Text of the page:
MIAMI -- Eight years ago tonight, a top-ranked, unbeaten Nebraska team came into the Orange Bowl to face an unheralded bunch of Hurricanes from Miami.
When the steam cleared, when the final points were put on the scoreboard, one of the best teams ever assembled was beaten, 31-30, by a burgeoning college football power.
The same two teams come into tonight's Federal Express Orange Bowl in a complete reversal of fortune. Miami (11-0) is ranked No. 1 and looking toward its third national title in the past five years. Nebraska (9-1-1) is merely trying to regain some respect.
"If the outcome had been different, we would have had a national championship and we wouldn't have had to deal with this as much," Nebraska coach Tom Osborne reflected earlier this week. "But Miami won and they benefited from this in a great many ways."
Miami's championship that night was its first, but not its last. The Hurricanes claimed championships in 1987 and 1989 and became the most dominant power in the country. Nebraska has won only two insignificant bowl games since, and is looking for its first post-season victory since 1985.
Tonight's game will be a battle, not so much of top-flight quarterbacks as of supporting casts. Even if Miami's Gino Torretta doesn't have his best game, the Hurricanes can win. But Nebraska needs Keithen McCant to play the game of his life to win.
"We're going to need a big game from a lot of people," said assistant head coach Frank Solich. "But Keithen is the key. He has the ability to turn a bad play into something good. He also doesn't hang his head when something goes wrong. It's going to be a big challenge for him and for us."
The Cornhuskers will have to get their offense moving in several directions. While Miami doesn't seem too concerned with McCant's arm, the Hurricanes have not played too often against option teams.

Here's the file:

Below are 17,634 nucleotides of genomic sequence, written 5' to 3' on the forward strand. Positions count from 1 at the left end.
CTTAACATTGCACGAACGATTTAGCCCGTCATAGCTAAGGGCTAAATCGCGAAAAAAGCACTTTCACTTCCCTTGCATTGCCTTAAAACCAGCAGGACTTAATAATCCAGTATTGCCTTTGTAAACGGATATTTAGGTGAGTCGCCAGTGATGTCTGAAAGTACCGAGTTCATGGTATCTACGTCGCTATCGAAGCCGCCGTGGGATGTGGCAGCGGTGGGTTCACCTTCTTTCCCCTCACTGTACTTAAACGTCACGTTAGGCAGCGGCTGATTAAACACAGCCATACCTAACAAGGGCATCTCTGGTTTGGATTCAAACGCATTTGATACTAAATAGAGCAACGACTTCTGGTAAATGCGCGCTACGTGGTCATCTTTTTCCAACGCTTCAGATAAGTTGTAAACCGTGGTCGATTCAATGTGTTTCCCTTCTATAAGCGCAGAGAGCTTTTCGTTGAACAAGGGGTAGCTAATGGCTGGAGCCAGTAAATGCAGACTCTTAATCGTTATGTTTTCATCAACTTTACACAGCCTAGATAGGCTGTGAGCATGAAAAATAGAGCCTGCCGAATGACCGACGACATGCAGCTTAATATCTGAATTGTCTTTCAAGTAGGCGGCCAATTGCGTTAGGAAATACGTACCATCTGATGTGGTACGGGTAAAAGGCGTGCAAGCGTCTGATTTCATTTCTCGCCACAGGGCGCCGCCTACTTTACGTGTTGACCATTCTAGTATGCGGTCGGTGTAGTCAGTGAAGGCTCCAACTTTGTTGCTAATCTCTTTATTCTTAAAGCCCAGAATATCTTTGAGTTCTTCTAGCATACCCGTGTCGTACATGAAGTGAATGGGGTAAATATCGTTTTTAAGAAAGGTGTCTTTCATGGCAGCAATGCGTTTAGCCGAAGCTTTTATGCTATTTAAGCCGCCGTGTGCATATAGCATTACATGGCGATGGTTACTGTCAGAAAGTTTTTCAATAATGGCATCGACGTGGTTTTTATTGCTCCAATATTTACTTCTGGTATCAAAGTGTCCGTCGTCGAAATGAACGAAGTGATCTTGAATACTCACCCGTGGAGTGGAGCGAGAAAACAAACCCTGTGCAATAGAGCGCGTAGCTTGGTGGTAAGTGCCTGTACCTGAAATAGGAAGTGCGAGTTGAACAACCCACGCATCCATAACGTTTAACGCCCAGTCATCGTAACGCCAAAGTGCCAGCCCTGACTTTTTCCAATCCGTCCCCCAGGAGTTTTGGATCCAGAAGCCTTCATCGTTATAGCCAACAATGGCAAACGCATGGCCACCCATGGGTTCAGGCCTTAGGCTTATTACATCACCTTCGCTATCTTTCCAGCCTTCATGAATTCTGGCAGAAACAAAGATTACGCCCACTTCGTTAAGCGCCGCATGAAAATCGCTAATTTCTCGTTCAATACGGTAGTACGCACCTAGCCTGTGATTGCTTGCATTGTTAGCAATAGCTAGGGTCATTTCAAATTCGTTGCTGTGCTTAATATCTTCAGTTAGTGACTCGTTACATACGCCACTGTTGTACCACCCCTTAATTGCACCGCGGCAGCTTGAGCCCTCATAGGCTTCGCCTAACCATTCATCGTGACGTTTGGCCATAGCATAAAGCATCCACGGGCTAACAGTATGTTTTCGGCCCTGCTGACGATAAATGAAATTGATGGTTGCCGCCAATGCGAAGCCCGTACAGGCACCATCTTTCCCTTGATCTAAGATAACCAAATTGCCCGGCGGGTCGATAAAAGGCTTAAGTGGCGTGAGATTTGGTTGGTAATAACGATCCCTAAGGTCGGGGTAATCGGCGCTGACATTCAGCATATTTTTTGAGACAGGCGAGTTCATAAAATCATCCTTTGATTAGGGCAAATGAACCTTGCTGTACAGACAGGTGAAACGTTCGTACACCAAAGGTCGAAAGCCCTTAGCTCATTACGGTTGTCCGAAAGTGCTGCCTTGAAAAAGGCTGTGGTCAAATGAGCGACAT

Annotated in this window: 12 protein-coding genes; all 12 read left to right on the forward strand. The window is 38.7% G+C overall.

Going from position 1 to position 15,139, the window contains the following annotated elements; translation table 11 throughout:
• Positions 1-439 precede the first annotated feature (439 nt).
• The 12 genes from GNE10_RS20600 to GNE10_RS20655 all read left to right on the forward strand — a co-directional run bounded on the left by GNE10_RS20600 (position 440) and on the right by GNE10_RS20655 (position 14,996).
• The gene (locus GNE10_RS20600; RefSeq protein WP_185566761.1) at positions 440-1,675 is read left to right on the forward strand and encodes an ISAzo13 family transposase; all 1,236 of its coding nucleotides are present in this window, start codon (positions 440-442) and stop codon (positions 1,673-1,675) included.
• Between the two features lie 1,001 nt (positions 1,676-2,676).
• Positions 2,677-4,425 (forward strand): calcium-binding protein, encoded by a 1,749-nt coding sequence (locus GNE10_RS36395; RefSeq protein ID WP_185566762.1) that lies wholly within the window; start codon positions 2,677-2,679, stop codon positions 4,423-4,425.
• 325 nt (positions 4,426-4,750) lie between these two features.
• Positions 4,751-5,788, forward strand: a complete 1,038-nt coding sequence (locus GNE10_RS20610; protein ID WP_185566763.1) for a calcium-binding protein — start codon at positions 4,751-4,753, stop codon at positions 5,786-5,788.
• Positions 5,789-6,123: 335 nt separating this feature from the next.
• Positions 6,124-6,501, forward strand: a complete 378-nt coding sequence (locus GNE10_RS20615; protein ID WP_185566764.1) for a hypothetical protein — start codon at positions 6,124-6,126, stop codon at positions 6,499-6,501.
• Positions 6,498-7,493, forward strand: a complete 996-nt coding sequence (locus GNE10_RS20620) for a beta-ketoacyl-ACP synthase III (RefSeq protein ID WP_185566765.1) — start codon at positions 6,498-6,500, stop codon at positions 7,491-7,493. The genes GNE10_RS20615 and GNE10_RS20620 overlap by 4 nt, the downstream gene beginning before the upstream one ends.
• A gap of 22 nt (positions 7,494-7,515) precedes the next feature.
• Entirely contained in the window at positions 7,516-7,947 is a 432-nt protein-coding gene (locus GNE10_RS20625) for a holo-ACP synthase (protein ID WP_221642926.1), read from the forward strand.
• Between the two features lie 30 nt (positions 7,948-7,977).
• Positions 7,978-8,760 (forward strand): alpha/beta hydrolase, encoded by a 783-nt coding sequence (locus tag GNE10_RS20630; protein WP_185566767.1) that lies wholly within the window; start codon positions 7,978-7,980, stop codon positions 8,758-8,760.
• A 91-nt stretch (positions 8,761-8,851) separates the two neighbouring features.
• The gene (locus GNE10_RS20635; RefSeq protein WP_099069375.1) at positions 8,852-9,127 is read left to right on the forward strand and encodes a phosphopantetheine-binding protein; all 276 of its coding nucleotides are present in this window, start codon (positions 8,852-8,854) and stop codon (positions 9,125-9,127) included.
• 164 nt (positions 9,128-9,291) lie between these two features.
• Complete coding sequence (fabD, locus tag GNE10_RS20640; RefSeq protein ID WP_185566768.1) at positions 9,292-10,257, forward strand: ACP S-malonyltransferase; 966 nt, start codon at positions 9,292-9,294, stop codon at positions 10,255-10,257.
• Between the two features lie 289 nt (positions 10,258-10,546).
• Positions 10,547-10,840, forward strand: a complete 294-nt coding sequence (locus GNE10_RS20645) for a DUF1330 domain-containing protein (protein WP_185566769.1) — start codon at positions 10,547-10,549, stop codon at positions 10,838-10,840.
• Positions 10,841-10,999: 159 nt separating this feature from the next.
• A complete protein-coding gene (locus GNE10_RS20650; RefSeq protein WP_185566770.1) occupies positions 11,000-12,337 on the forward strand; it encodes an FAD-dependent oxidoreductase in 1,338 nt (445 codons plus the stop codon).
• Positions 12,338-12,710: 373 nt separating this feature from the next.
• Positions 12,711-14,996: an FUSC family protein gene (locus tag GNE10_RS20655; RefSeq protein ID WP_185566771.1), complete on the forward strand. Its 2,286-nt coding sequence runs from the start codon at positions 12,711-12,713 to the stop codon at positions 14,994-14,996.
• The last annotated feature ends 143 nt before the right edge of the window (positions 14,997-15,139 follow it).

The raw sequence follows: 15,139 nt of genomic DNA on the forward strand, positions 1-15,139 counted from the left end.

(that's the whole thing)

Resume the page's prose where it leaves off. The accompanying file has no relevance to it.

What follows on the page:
But Nebraska hasn't seen a team with Miami's overall speed. The Hurricanes might be among the fastest teams in history, and not just among their wide receivers. Miami's defense, led by linebackers Michael Barrow and Darrin Smith, and end Rusty Medearis, made Florida State look a step slow.
"You can't simulate that in practice," said Solich.
Osborne doesn't believe that his Cornhuskers are the Clydesdales they are made out to be. "We are supposed to be lumbering compared to Miami, but I don't think overall that's true," he said. "I think we're a lot quicker than people think."
What might be difficult to overcome is the home crowd, which has been known to intimidate a few Miami opponents over the years. It is one reason why the Hurricanes have won 44 straight games at the Orange Bowl.
Part of Miami's pre-game ritual for regular-season home games is to run through a shroud of smoke as the players leave the tunnel that leads to the field. It has become something of a tradition.
"There's something in that smoke," said receiver Lamar Thomas. "I can be feel down, and when I run through the smoke, it gets me pumped up."
When the smoke clears tonight, Miami hopes that the course of recent college football hasn't been altered. Certainly not like it was eight years ago.